“How Social Influence Can Undermine the Wisdom of Crowd Effect”

Michael Giberson

New in the Proceedings of the National Academy of Sciences, a paper showing how the “wisdom of crowd” effect can be undermined when members of the “crowd” are given information about what the rest of the crowd predicted. Averaged or full information about others’ predictions tended to narrow the diversity of predictions in subsequent trials without improving the accuracy of the average prediction.

See a longer discussion “Sharing Information Corrupts Wisdom of Crowds” at the WIRED Science blog. HT to Mark Thoma, Economist’s View.

Citation: Jan Lorenz, Heiko Rauhut, Frank Schweitzer, and Dirk Helbing, 2011, “How social influence can undermine the wisdom of crowd effect,” PNAS, Doi: 10.1073/pnas.1008636108.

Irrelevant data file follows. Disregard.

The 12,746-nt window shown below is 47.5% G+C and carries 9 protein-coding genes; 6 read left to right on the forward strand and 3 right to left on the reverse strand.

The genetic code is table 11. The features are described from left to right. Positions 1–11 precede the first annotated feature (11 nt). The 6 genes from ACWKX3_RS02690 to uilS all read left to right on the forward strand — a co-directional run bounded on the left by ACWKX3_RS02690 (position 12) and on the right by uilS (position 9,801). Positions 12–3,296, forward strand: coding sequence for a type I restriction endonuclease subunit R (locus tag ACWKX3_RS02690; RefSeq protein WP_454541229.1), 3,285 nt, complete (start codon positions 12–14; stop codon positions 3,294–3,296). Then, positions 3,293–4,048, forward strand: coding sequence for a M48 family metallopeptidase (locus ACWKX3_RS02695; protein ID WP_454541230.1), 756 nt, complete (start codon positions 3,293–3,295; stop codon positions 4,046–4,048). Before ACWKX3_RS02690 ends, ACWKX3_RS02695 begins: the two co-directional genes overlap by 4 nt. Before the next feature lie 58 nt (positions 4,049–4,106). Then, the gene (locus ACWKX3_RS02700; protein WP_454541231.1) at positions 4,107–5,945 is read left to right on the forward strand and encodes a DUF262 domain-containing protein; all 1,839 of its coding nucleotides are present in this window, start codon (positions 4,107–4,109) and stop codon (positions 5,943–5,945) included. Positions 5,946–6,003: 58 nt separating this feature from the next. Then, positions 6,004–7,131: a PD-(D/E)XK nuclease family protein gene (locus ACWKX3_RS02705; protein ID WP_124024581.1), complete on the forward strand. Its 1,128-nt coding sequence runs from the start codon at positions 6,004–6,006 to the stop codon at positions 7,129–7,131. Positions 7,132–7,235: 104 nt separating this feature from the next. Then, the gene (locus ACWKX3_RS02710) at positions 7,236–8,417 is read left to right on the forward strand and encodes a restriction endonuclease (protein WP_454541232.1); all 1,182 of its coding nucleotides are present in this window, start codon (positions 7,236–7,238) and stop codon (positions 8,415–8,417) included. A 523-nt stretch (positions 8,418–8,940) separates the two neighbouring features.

Abstract: Social groups can be remarkably smart and knowledgeable when their averaged judgements are compared with the judgements of individuals. Already Galton [Galton F (1907) Nature 75:7] found evidence that the median estimate of a group can be more accurate than estimates of experts. This wisdom of crowd effect was recently supported by examples from stock markets, political elections, and quiz shows [Surowiecki J (2004) The Wisdom of Crowds]. In contrast, we demonstrate by experimental evidence (N = 144) that even mild social influence can undermine the wisdom of crowd effect in simple estimation tasks. In the experiment, subjects could reconsider their response to factual questions after having received average or full information of the responses of other subjects. We compare subjects’ convergence of estimates and improvements in accuracy over five consecutive estimation periods with a control condition, in which no information about others’ responses was provided. Although groups are initially “wise,” knowledge about estimates of others narrows the diversity of opinions to such an extent that it undermines the wisdom of crowd effect in three different ways. The “social influence effect” diminishes the diversity of the crowd without improvements of its collective error. The “range reduction effect” moves the position of the truth to peripheral regions of the range of estimates so that the crowd becomes less reliable in providing expertise for external observers. The “confidence effect” boosts individuals’ confidence after convergence of their estimates despite lack of improved accuracy. Examples of the revealed mechanism range from misled elites to the recent global financial crisis.

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